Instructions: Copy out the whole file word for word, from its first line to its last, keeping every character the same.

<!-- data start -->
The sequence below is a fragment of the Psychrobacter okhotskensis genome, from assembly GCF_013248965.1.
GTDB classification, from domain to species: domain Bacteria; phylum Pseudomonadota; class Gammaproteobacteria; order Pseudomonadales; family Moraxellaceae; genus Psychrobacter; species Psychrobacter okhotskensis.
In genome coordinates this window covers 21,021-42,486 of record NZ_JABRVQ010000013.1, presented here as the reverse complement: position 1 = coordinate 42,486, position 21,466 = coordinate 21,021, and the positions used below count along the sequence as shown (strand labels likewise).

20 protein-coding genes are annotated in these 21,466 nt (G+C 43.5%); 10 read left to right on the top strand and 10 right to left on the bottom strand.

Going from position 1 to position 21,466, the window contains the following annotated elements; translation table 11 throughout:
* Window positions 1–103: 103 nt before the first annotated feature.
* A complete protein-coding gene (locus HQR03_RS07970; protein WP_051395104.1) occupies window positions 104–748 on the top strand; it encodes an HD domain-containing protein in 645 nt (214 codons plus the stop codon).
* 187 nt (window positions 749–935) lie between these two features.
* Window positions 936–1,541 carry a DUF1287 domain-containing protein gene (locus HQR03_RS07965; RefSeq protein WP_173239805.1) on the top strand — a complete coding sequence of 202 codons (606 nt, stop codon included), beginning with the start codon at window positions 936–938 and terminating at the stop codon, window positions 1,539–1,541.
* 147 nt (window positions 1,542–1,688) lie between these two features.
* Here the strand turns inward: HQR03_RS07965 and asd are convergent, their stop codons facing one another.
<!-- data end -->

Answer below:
The sequence below is a fragment of the Psychrobacter okhotskensis genome, from assembly GCF_013248965.1.
GTDB classification, from domain to species: domain Bacteria; phylum Pseudomonadota; class Gammaproteobacteria; order Pseudomonadales; family Moraxellaceae; genus Psychrobacter; species Psychrobacter okhotskensis.
In genome coordinates this window covers 21,021-42,486 of record NZ_JABRVQ010000013.1, presented here as the reverse complement: position 1 = coordinate 42,486, position 21,466 = coordinate 21,021, and the positions used below count along the sequence as shown (strand labels likewise).

20 protein-coding genes are annotated in these 21,466 nt (G+C 43.5%); 10 read left to right on the top strand and 10 right to left on the bottom strand.

Going from position 1 to position 21,466, the window contains the following annotated elements; translation table 11 throughout:
* Window positions 1–103: 103 nt before the first annotated feature.
* A complete protein-coding gene (locus HQR03_RS07970; protein WP_051395104.1) occupies window positions 104–748 on the top strand; it encodes an HD domain-containing protein in 645 nt (214 codons plus the stop codon).
* 187 nt (window positions 749–935) lie between these two features.
* Window positions 936–1,541 carry a DUF1287 domain-containing protein gene (locus HQR03_RS07965; RefSeq protein WP_173239805.1) on the top strand — a complete coding sequence of 202 codons (606 nt, stop codon included), beginning with the start codon at window positions 936–938 and terminating at the stop codon, window positions 1,539–1,541.
* 147 nt (window positions 1,542–1,688) lie between these two features.
* Here the strand turns inward: HQR03_RS07965 and asd are convergent, their stop codons facing one another.